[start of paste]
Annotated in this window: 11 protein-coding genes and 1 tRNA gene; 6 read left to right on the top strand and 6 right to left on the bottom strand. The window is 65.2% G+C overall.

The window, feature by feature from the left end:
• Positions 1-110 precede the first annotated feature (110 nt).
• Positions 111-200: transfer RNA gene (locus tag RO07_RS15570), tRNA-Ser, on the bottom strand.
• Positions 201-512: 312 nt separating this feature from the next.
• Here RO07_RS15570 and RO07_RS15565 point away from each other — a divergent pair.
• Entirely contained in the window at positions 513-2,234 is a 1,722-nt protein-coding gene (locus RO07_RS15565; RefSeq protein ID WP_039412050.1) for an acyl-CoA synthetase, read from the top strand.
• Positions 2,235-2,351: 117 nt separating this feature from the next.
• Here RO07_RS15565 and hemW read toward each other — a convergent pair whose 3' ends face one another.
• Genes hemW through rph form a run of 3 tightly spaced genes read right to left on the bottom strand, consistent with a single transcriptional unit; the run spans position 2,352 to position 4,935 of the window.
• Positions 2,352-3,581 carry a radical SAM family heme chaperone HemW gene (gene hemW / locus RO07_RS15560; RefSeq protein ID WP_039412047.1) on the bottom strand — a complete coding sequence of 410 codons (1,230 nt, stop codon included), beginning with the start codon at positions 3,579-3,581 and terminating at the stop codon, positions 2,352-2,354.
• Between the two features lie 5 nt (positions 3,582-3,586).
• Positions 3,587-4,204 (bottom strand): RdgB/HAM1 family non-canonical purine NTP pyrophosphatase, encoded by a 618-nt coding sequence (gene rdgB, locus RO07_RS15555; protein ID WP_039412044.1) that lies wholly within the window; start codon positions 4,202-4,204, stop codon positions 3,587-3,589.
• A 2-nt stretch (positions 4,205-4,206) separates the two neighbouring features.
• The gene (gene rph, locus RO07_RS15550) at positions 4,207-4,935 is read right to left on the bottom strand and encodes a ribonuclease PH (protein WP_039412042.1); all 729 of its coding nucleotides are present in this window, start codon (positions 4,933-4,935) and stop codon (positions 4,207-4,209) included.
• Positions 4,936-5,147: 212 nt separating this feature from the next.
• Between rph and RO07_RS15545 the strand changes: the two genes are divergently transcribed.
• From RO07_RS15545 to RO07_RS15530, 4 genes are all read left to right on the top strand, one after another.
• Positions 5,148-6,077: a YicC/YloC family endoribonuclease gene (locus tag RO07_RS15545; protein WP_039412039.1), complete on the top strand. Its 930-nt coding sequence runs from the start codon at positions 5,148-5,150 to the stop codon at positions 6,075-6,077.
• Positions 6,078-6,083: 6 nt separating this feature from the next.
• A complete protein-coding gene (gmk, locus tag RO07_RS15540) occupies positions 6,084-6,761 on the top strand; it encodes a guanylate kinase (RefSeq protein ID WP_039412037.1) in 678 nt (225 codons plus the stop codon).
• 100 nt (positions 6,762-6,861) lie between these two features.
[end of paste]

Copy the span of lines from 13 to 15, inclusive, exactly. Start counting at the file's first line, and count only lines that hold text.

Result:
• Positions 3,587-4,204 (bottom strand): RdgB/HAM1 family non-canonical purine NTP pyrophosphatase, encoded by a 618-nt coding sequence (gene rdgB, locus RO07_RS15555; protein ID WP_039412044.1) that lies wholly within the window; start codon positions 4,202-4,204, stop codon positions 3,587-3,589.
• A 2-nt stretch (positions 4,205-4,206) separates the two neighbouring features.
• The gene (gene rph, locus RO07_RS15550) at positions 4,207-4,935 is read right to left on the bottom strand and encodes a ribonuclease PH (protein WP_039412042.1); all 729 of its coding nucleotides are present in this window, start codon (positions 4,933-4,935) and stop codon (positions 4,207-4,209) included.